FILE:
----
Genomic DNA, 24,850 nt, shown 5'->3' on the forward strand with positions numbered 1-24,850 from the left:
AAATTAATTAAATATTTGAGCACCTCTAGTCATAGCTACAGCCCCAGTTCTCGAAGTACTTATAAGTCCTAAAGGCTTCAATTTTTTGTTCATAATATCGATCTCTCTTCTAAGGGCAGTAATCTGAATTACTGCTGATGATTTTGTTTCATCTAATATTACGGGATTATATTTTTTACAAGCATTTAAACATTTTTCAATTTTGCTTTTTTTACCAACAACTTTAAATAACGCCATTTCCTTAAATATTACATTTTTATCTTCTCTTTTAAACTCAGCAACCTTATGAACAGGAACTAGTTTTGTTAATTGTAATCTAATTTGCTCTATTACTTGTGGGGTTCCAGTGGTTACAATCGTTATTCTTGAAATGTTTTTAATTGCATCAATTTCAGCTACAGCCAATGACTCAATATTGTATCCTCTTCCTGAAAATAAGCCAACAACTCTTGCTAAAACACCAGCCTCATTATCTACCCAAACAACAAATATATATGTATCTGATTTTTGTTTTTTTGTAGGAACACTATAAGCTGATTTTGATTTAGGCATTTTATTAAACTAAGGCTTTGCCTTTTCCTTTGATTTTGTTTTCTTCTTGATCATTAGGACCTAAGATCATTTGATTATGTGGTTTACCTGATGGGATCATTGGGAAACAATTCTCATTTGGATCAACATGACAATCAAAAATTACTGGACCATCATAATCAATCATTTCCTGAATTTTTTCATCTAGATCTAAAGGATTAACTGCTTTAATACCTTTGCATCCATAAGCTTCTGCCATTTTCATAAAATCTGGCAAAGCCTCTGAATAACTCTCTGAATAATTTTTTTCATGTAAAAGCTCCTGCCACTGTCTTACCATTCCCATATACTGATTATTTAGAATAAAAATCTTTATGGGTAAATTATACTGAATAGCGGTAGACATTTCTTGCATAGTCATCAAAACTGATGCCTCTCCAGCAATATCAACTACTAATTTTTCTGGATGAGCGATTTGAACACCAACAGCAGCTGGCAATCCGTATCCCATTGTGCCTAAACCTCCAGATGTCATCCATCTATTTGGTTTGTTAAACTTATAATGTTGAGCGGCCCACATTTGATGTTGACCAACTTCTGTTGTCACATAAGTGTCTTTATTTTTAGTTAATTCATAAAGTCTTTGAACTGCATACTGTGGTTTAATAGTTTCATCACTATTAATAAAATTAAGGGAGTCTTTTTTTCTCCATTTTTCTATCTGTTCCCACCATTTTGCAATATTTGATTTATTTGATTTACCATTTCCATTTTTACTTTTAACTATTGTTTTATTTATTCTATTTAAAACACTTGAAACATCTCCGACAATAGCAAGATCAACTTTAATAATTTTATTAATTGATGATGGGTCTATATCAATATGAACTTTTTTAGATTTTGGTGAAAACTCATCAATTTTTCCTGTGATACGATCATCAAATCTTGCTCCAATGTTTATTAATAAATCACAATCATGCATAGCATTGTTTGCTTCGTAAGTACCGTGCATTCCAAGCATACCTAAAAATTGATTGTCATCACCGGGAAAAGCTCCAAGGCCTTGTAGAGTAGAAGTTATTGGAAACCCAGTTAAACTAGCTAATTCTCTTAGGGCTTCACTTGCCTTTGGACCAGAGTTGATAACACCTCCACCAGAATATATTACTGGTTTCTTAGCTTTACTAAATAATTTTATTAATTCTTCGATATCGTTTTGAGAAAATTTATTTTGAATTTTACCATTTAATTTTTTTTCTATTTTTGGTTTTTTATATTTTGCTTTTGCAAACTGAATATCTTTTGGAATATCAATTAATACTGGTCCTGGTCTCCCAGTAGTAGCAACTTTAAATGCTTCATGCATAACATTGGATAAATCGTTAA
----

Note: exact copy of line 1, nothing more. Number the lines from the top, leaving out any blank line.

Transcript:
Genomic DNA, 24,850 nt, shown 5'->3' on the forward strand with positions numbered 1-24,850 from the left: